Born on December 14, 1911, Lindley Armstrong Jones got his nickname, “Spike,” by being as thin as a railroad spike for the Southern Pacific railroad company that his father worked for. He became a young musician at an early age when he received his first set of drums.
Jones later became a popular musician and bandleader who specialized in popular tunes. Offers to appear on the radio poured in, and Jones became a popular addition on shows such as Al Jolson’s Lifebuoy Program and Bing Crosby’s Kraft Music Hall. When Jones was a member of the Cindy Walker backup band Cindy wrote a song called, We’re Gonna Stomp Them City Slickers Down, and later he used the name, City Slickers for his own band.
Spike began to record under the name of Spike Jones and his City Slickers and took his band on the road using the name, The Musical Depreciation Revue. Their popularity got the band a contract with RCA and Spike and his band began to appear on some of the most popular radio (and later, television) shows.
One of Jones’ earliest appearances was as a panelist on The Adventures of Ellery Queen, a mystery radio show that premiered in 1939. He was also in charge of the music on the Bob Burns Show, a sort of spin off of the Kraft Music Hall. In 1942, Command Performance began, featuring many stars that appeared in the show’s various war-type productions. Spike Jones appeared – along with such greats as Bob Hope, Bing Crosby, Dinah Shore and Red Skelton. Time magazine voted Command Performance as “the best wartime program in America.”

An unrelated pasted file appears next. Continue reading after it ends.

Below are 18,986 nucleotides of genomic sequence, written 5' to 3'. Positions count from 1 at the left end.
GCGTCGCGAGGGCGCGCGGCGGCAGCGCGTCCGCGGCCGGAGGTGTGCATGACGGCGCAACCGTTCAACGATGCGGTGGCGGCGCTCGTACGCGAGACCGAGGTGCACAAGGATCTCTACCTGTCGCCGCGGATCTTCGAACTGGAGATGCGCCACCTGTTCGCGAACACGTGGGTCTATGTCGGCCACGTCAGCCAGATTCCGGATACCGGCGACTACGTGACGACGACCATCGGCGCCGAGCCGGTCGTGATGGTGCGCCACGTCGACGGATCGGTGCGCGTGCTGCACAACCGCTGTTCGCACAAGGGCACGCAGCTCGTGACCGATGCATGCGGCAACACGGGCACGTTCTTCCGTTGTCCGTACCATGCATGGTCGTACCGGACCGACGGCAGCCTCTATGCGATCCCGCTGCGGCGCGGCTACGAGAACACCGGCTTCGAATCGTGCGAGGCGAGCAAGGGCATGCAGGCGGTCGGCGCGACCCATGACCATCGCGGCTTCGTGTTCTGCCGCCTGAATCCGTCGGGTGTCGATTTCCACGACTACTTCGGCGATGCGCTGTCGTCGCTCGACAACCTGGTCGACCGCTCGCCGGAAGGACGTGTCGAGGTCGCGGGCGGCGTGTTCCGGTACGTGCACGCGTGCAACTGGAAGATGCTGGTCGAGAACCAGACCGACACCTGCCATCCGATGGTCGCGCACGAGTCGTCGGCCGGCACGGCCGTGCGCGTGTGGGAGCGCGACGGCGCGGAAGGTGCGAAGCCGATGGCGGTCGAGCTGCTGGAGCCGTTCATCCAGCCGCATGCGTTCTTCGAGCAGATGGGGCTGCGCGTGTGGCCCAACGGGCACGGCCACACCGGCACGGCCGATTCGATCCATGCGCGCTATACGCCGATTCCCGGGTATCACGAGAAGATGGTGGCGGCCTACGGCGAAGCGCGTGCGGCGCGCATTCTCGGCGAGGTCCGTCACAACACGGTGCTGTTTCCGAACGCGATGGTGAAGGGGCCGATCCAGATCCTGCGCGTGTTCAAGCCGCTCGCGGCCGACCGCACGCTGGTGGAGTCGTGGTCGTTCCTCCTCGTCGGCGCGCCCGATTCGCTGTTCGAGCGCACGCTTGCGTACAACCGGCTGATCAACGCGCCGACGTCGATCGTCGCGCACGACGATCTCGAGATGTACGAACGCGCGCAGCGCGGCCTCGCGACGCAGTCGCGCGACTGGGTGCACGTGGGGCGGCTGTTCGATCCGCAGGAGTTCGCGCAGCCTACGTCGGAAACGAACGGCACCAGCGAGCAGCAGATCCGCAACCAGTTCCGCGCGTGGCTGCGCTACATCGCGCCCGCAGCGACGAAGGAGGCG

After his appearance on The Bob Burns Show, Jones was awarded his own radio show, The Chase and Sanborn Program, which premiered in 1945 and lasted until 1949. Jones’ guest list included the crème de la crème of Hollywood – Frank Sinatra, Groucho Marx and Burl Ives among many others.
Spike married his first wife, Patricia, and they had one child, Linda. Later, Jones married Helen Grayco, a singer who appeared frequently with Jones on stage and television. Helen and Spike had three children – Spike Jr., Leslie Ann and Gina, who all followed their father into show business.
In 1942, Jones recorded a song, Der Fuehrer’s Face, which was a derogatory song making fun of the German dictator, Adolf Hitler. Jones was a genius at so-called satirical songs and many became big hits, such as his parody of Ghost Riders in the Sky and All I Want for Christmas Is My Two Front Teeth.
Emphysema began to cause the deterioration of Jones’ health and he finally started using an oxygen tank to help him breathe. He died when he was 53 years old and is interred at Holy Cross Cemetery in Culver City, California.